May 1, 2015
When Pope Francis comes to the United States in late September, chances are good that he will arrive in the middle of a bitter, highly politicized national debate on same-sex marriage and religious liberty.
That suggests several large questions for the papal visit. Should the Pope say anything about these high-voltage issues? Given the circumstances, how could he responsibly fail to do that? But if he does say something, what should it be?
Note that this trip will take place just three months after a Supreme Court decision expected to expand the reach of same-sex marriage in the U.S. Although it would be rash to predict exactly what the court will say in late June, it’s likely to do what so far it has stopped short of doing—extend the mantle of constitutional protection to gay marriage everywhere in the country.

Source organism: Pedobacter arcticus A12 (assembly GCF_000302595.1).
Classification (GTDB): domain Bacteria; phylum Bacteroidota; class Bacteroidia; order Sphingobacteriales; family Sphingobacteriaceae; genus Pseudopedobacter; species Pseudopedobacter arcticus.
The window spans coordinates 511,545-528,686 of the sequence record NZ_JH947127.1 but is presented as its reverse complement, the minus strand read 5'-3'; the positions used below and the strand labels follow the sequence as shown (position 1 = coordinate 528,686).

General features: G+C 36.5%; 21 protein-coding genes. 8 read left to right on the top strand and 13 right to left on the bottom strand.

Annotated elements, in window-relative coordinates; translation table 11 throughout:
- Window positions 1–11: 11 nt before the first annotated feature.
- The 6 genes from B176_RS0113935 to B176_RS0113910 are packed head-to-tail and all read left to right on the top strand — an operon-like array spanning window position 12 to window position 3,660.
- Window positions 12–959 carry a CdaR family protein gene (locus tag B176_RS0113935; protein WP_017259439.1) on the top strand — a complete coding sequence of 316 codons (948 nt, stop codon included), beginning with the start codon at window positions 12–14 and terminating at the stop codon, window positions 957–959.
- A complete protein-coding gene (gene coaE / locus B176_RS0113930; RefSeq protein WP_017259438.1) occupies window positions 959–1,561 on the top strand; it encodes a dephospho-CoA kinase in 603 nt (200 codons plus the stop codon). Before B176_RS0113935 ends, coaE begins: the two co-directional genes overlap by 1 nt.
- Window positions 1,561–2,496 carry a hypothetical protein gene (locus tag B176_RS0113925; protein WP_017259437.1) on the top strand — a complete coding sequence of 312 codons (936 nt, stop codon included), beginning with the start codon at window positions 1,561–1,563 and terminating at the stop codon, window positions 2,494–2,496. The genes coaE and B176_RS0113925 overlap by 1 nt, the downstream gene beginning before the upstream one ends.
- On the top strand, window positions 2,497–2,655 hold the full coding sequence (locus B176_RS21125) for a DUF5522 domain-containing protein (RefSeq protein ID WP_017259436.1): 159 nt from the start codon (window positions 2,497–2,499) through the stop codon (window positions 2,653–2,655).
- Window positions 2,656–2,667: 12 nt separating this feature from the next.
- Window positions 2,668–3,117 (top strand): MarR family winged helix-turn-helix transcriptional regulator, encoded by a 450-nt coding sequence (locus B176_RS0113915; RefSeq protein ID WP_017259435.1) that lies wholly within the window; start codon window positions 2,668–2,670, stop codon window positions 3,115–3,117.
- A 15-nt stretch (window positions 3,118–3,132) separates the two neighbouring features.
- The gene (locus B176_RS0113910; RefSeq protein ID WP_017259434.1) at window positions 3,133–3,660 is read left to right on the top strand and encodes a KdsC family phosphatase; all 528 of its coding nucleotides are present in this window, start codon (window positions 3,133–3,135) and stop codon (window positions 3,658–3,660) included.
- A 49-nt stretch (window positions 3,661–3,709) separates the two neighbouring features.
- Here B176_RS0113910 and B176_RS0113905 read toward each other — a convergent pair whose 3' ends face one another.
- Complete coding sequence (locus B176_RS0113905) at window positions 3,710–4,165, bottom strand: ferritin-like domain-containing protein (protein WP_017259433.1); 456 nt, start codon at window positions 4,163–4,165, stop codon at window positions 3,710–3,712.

If so, conflict will intensify over whether individuals and groups with conscientious objections to cooperating with same-sex marriage will also receive legal protection. The blowback lately over a religious freedom measure in Indiana spotlighted the ugly fact that many Americans—by no means only self-identified civil libertarians and gay rights activists either—see no contradiction in advancing the new regime of gay marriage while trampling on the religious rights of objectors.